Ramirez was 22 when he played in the 2004 Athens Olympics for Cuba, which won gold losing one game all tournament. He hit .278 in nine games in Athens and is about to start his seventh MLB season with the White Sox with a career batting average of .277.

Honorable Mention: Travis Lee, U.S. (1996); Phil Nevin, U.S. (1992); Brett Lawrie, Canada (2008).

source: Getty Images
Nick Markakis (right) (Getty Images).

Outfield
Jeffrey Hammonds, U.S. (1992)
Jacque Jones, U.S. (1996)
Mark Kotsay, U.S. (1996)
Nick Markakis, Greece (2004)
Brad Wilkerson, U.S. (2000)

Hammonds was the fourth overall pick by the Orioles in 1992 out of Stanford before going to Barcelona. He lived up to that hype in the Olympics, hitting .432 with base knocks in all nine games for the fourth-place U.S. He made one All-Star team in a 13-year MLB career with six teams.

Jones and Kotsay were both collegiate players in California and drafted by MLB teams in the first two rounds in 1996. Jones hit .395 with five home runs at the Olympics, while Kotsay went .273 with three homers. They both went onto long MLB careers scattered among different clubs but made no All-Star teams.

Markakis, born and raised in New York and Georgia, was part of a Greek team at the Athens Olympics that included players who had Greek heritage. He hit .346 for Greece, which went 1-6, and also pitched in two games. A 2003 first-round pick of the Baltimore Orioles, Markakis is going into his ninth MLB season.

Wilkerson, a collegiate star at Florida, made the 2000 U.S. Olympic Team while coming up through the Montreal Expos minor-league system. He hit .216 in nine games in Sydney, made his MLB debut in 2001 and played eight years in the majors.

Honorable Mention: Dexter Fowler, U.S. (2008); Kosuke Fukudome, Japan (1996, 2004); So Taguchi, Japan (2000); Michael Tucker, U.S. (1992).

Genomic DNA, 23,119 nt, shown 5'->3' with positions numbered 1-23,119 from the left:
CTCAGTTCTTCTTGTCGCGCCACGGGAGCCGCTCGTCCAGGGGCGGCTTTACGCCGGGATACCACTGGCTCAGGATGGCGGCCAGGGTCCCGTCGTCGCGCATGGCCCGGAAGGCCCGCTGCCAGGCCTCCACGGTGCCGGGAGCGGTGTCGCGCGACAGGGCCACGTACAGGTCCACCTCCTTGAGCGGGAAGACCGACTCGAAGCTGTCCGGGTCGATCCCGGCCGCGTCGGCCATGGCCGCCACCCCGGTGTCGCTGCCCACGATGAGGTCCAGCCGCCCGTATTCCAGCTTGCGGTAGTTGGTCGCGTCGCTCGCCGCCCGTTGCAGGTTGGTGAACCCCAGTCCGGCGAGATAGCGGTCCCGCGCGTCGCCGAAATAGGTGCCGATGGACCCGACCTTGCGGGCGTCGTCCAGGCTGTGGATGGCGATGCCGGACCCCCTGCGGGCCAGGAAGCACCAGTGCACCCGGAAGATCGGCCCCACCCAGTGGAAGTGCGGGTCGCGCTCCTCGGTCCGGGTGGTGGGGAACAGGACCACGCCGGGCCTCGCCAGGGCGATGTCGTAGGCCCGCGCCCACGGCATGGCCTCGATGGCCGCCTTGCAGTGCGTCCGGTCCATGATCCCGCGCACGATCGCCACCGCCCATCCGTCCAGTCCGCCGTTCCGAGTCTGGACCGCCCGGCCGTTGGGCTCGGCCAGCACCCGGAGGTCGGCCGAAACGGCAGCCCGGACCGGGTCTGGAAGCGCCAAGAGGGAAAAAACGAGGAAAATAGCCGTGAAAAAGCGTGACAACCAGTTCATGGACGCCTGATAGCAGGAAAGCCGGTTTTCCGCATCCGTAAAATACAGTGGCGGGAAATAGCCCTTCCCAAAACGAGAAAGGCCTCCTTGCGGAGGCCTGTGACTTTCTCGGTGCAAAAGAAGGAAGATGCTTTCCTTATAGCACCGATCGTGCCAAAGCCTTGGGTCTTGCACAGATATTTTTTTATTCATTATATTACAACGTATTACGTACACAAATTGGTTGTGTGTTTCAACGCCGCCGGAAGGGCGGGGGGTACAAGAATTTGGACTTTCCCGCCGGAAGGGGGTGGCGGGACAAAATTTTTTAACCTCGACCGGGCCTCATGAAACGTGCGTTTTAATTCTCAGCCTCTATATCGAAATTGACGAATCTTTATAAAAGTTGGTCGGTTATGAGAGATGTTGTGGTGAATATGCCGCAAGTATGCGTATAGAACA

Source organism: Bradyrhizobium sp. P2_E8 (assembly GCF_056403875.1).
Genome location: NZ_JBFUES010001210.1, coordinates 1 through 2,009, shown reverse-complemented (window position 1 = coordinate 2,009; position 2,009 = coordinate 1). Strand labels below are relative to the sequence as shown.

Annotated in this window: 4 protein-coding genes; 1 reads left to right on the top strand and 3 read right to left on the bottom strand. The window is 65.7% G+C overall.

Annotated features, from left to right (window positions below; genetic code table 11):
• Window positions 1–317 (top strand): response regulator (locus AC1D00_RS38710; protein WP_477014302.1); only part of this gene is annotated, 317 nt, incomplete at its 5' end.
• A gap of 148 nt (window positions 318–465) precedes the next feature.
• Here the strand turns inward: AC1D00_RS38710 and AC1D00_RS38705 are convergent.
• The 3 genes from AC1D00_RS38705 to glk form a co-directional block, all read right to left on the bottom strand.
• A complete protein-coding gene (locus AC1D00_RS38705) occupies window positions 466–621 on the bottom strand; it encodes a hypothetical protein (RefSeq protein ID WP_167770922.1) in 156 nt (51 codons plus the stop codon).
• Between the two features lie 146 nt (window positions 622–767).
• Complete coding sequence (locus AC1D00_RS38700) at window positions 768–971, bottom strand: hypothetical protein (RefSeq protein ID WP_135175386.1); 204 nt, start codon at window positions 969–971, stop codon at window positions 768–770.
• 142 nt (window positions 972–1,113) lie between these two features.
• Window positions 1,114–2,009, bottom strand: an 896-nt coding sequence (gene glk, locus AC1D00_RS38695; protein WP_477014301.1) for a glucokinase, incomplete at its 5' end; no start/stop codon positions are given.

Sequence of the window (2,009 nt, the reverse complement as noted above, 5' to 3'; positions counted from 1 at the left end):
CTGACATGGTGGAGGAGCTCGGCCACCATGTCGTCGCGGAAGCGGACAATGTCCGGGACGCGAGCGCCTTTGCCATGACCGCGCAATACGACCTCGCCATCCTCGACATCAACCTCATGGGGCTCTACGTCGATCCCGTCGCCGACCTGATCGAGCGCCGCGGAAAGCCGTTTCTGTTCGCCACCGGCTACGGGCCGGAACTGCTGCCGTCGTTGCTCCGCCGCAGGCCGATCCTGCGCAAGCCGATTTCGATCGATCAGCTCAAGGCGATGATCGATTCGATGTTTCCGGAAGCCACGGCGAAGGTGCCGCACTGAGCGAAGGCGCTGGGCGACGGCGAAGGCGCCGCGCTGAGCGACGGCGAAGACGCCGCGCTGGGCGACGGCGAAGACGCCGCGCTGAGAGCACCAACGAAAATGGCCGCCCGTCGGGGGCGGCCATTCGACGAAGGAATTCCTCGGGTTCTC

source: Getty Images
Stephen Strasburg (Getty Images).

Pitchers
Jose Contreras, Cuba (1996, 2000)
Yu Darvish, Japan (2008)
R.A. Dickey, U.S. (1996)
Orlando Hernandez, Cuba (1992)
Billy Koch, U.S. (1996)
Hiroki Kuroda, Japan (2004)
Daisuke Matsuzaka, Japan (2000, 2004)
Roy Oswalt, U.S. (2000)
Ben Sheets, U.S. (2000)
Stephen Strasburg, U.S. (2008)
Koji Uehara, Japan (2004, 2008)
Jeff Weaver, U.S. (1996)

Hernandez and Contreras were two of the first great Cuban players to make it in the majors.

Hernandez gave up four runs in 6 2/3 innings, striking out 10 at the 1992 Olympics as Cuba won gold. El Duque defected before the 1998 MLB season and pitched nine years in the majors.

Contreras’ two Olympics included complete-game shutouts of Japan and Australia in Sydney in 2000. He defected before the 2003 season and played through 2013, making one All-Star team.

Darvish, Kuroda and Matsuzaka have seen varying results as starters in the majors after playing for Japan at the Olympics. Darvish, second in last season’s Cy Young voting with the Texas Rangers, had the worst Olympic ERA of the trio — 5.14 in seven innings in 2008. Kuroda allowed no runs in 2004, striking out 13 over nine innings in three combined appearances. Matsuzaka pitched at least 7 2/3 innings in all five of his Olympic appearances, striking out 45 batters over 43 innings with a 2.09 ERA.

Dickey, the 2012 NL Cy Young winner, pitched in the 1996 Olympics after finishing his NCAA career at Tennessee. He won in both of his appearances in Atlanta in U.S. routs en route to bronze.

Oswalt and Sheets were anchors on the memorable 2000 U.S. Olympic gold-medal team. Oswalt threw six innings of two-run ball to beat South Korea in the semifinals, and Sheets blanked Cuba in the gold-medal game. Both went on to All-Star MLB careers.